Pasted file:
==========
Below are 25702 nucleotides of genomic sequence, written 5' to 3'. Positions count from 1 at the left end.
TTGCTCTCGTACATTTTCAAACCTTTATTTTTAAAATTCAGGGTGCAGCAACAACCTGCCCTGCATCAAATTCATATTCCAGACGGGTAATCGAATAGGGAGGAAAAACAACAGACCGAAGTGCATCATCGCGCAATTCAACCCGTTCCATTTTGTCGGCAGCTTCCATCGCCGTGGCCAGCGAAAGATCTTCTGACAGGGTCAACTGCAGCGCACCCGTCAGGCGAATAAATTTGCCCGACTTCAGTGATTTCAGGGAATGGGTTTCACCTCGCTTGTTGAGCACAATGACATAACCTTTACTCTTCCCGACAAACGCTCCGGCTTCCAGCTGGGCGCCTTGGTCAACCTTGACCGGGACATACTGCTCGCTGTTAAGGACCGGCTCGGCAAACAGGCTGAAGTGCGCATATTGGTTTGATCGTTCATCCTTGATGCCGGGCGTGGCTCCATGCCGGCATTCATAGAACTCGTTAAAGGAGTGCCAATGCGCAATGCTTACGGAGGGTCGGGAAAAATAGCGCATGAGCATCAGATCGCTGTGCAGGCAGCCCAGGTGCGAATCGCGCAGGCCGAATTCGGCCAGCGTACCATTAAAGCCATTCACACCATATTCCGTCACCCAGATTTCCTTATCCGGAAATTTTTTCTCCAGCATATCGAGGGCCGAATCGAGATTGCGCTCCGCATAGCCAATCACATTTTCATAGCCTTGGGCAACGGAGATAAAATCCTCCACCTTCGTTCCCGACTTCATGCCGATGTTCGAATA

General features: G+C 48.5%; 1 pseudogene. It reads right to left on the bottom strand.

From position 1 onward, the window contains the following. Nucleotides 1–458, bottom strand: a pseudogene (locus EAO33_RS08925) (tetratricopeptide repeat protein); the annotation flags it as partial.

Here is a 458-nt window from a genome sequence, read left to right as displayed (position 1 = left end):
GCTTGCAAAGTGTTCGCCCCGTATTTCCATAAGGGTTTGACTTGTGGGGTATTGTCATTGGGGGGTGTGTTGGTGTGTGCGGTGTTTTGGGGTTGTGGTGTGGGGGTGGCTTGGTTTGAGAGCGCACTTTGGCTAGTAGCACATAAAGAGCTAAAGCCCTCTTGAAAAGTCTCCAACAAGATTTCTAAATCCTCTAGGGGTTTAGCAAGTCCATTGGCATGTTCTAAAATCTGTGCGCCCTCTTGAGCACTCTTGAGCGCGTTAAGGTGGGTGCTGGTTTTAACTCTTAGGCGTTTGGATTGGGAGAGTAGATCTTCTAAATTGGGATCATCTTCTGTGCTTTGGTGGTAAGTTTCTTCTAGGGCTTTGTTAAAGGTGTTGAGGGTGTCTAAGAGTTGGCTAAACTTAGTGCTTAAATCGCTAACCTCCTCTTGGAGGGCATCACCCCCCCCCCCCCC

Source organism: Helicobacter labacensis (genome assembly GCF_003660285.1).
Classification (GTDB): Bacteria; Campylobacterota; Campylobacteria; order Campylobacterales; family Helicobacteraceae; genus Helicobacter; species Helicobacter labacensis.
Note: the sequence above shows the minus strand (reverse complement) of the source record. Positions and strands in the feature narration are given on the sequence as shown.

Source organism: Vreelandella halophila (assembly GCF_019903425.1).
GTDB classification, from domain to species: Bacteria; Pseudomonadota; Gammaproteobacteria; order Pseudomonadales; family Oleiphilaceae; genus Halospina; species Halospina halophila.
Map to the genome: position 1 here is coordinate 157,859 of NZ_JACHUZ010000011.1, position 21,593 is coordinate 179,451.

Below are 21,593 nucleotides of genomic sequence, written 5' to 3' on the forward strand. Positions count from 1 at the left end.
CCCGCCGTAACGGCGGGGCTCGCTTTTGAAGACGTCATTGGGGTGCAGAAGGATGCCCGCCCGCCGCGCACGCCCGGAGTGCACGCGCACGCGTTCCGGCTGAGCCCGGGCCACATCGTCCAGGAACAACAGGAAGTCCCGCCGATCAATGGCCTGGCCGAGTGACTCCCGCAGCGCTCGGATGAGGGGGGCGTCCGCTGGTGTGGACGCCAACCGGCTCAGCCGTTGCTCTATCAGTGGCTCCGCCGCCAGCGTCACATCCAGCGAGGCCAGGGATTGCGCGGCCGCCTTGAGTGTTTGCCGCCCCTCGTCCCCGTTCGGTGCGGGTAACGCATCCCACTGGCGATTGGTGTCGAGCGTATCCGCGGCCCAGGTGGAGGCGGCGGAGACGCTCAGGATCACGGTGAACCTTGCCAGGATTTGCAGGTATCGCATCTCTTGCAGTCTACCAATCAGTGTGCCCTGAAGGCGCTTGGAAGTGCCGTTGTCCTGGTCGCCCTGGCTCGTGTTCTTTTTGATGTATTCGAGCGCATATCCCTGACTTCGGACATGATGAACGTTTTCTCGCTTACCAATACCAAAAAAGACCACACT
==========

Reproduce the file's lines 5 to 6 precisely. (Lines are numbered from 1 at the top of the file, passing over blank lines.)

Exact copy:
Here is a 458-nt window from a genome sequence, read left to right as displayed (position 1 = left end):
GCTTGCAAAGTGTTCGCCCCGTATTTCCATAAGGGTTTGACTTGTGGGGTATTGTCATTGGGGGGTGTGTTGGTGTGTGCGGTGTTTTGGGGTTGTGGTGTGGGGGTGGCTTGGTTTGAGAGCGCACTTTGGCTAGTAGCACATAAAGAGCTAAAGCCCTCTTGAAAAGTCTCCAACAAGATTTCTAAATCCTCTAGGGGTTTAGCAAGTCCATTGGCATGTTCTAAAATCTGTGCGCCCTCTTGAGCACTCTTGAGCGCGTTAAGGTGGGTGCTGGTTTTAACTCTTAGGCGTTTGGATTGGGAGAGTAGATCTTCTAAATTGGGATCATCTTCTGTGCTTTGGTGGTAAGTTTCTTCTAGGGCTTTGTTAAAGGTGTTGAGGGTGTCTAAGAGTTGGCTAAACTTAGTGCTTAAATCGCTAACCTCCTCTTGGAGGGCATCACCCCCCCCCCCCCC